Sega Genesis Classics hit major consoles last month, but you wouldn’t have guessed it. Sure, we don’t expect the higher powers of games journalism to take a look at a 20 year old console in the month of E3, but the silence around the compendium got me thinking of all the Sega Genesis (or Mega Drive) gems that have been forgotten over the years.
Sonic, but… not… and also a star. That’s probably the sentiment that roadblocked Ristar‘s deserved ascension to glory on its release in 1995. The market was full of platformers attempting to cloak a Sonic copycat in a new skin and cash in on the move-fast-die-quick hype. Unfortunately, Ristar became collateral damage in this market saturation.
It wasn’t just his video game that couldn’t get off the ground, Ristar himself couldn’t jump. That made for an intriguing gameplay mechanic in the era of jumping over literally anything to feel good. Instead, players who did take the leap (ironically not literally) on the Genesis gem, were tasked with stretching their protagonist’s arms out wide to grab at ledges, enemies, ladders, and wall holds, swinging through each level like an astrological Tarzan. It was, genuinely, a brilliant game that unfortunately looked a little too much like the fad of the moment to stand out in its time.
2) Rocket Knight Adventures
As we’ve seen, the 2D platformer world in the late 90s was a crowded one. So, it’s easy for gems to get pushed to the back of the store shelf. Nevertheless, Rocket Knight Adventures managed to charge its way to public recognition slightly later than planned, and now enjoys a hugely apologetic audience.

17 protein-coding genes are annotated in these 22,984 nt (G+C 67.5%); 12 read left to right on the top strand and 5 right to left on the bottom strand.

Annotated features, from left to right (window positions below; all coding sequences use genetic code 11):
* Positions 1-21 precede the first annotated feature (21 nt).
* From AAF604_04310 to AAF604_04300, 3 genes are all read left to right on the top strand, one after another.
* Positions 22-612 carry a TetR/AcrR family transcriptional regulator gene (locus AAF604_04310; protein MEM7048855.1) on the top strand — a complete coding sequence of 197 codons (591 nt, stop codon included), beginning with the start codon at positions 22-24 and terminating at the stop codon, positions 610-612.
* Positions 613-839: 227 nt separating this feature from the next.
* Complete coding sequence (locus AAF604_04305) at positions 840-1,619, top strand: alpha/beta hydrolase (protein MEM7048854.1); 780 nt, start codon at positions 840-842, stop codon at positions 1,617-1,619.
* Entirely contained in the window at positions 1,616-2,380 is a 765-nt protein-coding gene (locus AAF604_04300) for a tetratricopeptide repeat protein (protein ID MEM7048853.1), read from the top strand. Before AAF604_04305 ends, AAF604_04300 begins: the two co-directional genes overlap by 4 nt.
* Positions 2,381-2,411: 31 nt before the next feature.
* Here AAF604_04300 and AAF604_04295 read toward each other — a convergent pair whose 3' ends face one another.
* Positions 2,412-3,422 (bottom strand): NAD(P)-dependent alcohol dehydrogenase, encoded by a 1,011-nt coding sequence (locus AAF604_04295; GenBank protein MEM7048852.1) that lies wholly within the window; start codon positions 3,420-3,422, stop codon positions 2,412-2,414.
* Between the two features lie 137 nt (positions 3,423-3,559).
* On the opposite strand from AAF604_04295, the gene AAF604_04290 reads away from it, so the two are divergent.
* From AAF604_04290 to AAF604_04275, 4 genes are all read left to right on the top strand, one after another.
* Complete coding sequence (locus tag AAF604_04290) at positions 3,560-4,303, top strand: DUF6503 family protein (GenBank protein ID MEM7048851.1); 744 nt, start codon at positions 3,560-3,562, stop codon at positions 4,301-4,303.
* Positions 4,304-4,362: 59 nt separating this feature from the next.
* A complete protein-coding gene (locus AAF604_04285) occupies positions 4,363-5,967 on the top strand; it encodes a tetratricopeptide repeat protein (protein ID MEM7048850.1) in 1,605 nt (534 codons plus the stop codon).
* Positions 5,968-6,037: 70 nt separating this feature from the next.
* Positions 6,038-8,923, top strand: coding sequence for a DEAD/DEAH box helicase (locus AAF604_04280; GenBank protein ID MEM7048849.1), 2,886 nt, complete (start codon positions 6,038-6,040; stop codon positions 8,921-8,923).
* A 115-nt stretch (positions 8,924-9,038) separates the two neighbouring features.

It’s another case of Sonic killed the clone, however. While it can be fairly inflammatory to call a game like Rocket Knight Adventures a Sonic clone, it was this perception in the 90s that tripped protagonist Sparkster. Today, though, fans that have experienced the hurtling of Sparkster’s rockets, or sliced enemies into a bloody heap simply by spinning, herald the first Sega Genesis exclusive as one of the best platform games of all time.
3) Eternal Champions
If 2D platforming had Sonic at its forefront, fighters had Mortal Kombat and Street Fighter 2 leading the way. Before Sega settled on their introduction to the fighter genre with Virtua Fighter, they took a quick toe-dip in the 2D waters with Eternal Champions. The game offered a sublime story that was actually worth following, yielding a surprisingly emotional resolution to those who paid attention. It even released with a good deal of marketing hype from Sega, though largely due to its role in the sales of their new six-button control pad. Nevertheless, for reasons unknown, Eternal Champions fell out of the public consciousness pretty quickly, and was soon relegated to cult fancy and attic finds.
4) Boogerman: A Pick And Flick Adventure